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Twitter for Youtubers

Learn how to best share Youtube videos on Twitter. Twitters is littered with bots and automation with their API’s so it’s usually a good way to network with @ n # groups. Unfortunately the Youtube community isn’t super big on Twitter but here’s a couple groups to boost your Tweets!

Example Tweet

Promote your channel in your own voice here!

@smallYTcreators
 @Utube_Subscribe 
@YouTube

https://youtube.com/c/sarimoko

That’s pretty much it! If you’re looking to grow your Youtube Subscribers via legit means, there ya go!

Youtube WARNINGS

Stay away from Subs4Subs or anything related to purchasing subs as these go against the Youtube TOS and will get you banned.

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RAM Upgrade

If you’re adding RAM to newer generation computers that use DDR3/DDR4 these RAM’s come at various speeds. If you are added RAM like filling 2x slots and have 2x slots filled, then find the exact RAM type n speed to match. You CANNOT use 2 different RAM speeds. Different sizes are acceptable but not suggested.

To get started shut down your computer, unplug the power cable and hold down the power button for 10 seconds to bleed access power from the MOBO. Remove the towers side door, probably thumb screw but may require a screwdriver.

If you are filling all the RAM slots it won’t matter but there is an order to the RAM stick locations. If you’re adding ram to empty slots you will not need to remove the current memory sticks. There are 2 clips on either side of the RAM press down on the tab to unclip the memory chips that are currently installed. Press each tab on each side and the RAM should move up slightly and unlock, move the stick, and repeat for the remaining memory.

The RAM has more pins on one side than the other so find which way to place your RAM and then set it in evenly then press firmly on each side at the same time until it snaps in place and the tabs on the side push themselves in. Repeat this process for remaining RAM slots & memory chips.

After the RAM is installed, place the side door on the computer tower, replug into power and boot into your computers BIOS. Most MOBO manufactures preconfig the BIOS to AUTO which will automatically read your hardware upon boot. If you’d like to shave time of your restart/boot time then set the RAM speed specifically to the speed you’ve installed… So my computer is running 3466mhz ddr4 but yours may be something like 3200mhz. If you’re not comfortable with BIOS n Overclocking I suggest leaving this to AUTO as move CPU n RAM are good to go outa the box to overclock without 3rd party software n setups.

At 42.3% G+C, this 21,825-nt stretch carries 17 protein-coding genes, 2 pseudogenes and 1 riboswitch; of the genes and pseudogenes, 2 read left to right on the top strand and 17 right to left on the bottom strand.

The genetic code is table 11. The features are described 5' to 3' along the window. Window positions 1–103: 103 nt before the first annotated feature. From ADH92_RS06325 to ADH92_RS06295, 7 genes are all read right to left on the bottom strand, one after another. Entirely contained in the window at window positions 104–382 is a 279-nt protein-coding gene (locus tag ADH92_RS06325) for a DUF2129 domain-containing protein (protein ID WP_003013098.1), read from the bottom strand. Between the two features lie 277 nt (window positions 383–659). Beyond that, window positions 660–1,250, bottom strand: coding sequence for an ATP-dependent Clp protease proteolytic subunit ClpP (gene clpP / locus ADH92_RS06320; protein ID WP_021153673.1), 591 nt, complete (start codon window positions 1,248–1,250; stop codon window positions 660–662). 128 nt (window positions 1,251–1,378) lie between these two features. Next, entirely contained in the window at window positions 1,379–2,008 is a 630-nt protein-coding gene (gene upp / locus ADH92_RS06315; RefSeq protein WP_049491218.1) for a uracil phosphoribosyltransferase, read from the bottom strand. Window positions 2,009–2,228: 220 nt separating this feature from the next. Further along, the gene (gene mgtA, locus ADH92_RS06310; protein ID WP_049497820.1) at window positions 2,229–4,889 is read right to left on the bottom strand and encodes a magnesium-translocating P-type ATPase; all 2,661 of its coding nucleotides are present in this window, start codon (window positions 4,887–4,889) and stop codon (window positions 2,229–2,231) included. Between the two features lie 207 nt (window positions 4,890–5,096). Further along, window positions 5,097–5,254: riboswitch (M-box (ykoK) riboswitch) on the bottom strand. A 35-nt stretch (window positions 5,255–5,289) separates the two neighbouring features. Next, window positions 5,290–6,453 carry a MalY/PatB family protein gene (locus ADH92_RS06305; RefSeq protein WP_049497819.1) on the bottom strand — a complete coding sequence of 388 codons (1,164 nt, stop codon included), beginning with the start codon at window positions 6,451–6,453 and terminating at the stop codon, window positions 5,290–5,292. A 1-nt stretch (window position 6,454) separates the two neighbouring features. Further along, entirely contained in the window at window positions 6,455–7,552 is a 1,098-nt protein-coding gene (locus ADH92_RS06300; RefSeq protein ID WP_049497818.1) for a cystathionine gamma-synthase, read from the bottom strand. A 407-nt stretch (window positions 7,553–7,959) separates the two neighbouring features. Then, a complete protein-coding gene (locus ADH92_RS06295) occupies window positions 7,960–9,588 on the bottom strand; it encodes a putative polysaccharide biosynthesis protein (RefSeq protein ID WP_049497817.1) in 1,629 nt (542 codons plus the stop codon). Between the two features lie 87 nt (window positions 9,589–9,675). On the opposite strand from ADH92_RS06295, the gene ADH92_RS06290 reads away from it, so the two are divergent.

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CPU Upgrade/Replacement

So you’re upgrading CPU’s, assuming you’ve done you’re homework and found the correct CPU socket type for your motherboard or found an exact replacement lets dive. Turn off your PC, remove power cable & remove the side door. With no power cable plugged in hold down the power button to drain any leftover charge off the MOBO.

After this remove the cooler, there are typically 4 screws around the CPU/Cooler. If you have an AIO liquid cooling unit you may want to detach your radiator from your towers case. Once these 4 screws are removed, remove the CPU cooling block. If you’re going to want to reuse this fan or resell this fan clean the block with rubbing alcohol higher % the better 92-97% suggested.

After the cooling is removed I like to clean the processor now before removing it but you can after if you’d prefer. There is a latch that secures the CPU in place, unlatch and swing open its ‘door’. Once the CPU is exposed and unfastened, remove it by pulling STRAIGHT outwards. CPU/MOBO’s have a male/female system of pins and sockets. To make sure too not damage either, then do NOT pull corner from corner!

Once the old CPU is removed, place the new CPU into the socket. There is typically an arrow to indicate placement orientation. Swing the door and latch the CPU to fasten it into it’s socket.

Next is the dreaded thermal paste… This is easy to mess up because its a goldilocks between too little and too much. The goal is to put enough down when we press the cooler on the thermal paste will spread out across the CPU, without overflowing over the sides. If you put down too much it’ll squeeze out the sides and won’t properly transfer heat. If you put down too little it won’t cover the entire CPU and won’t properly transfer heat evenly. If you have extra thermal paste you can practice by placing the cooling unit and immediately removing it to check how your spread is. Some kits come with a silicon tools to help spread the paste to all corners of the CPU. Put a droplet of thermal paste in the center of the CPU the size of a nickel coin ($0.05).

Re-attach you cooling system and tighten down the 4 screws around the CPU. Tighten like a tire rotating from screw to screw not fully tightening till others are tightened. Make sure the cooling fan is still plugged into your MOBO.

Most MOBO’s are preset to AUTO overclock your CPU, but if you’d like to config specific voltages please enter your BIOS upon launch. Otherwise boot windows, head to you settings, then type about in the search then click ‘About this PC’. You should see you’re new CPU listed here!

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Setup Minecraft (Java Edition) Server on Windows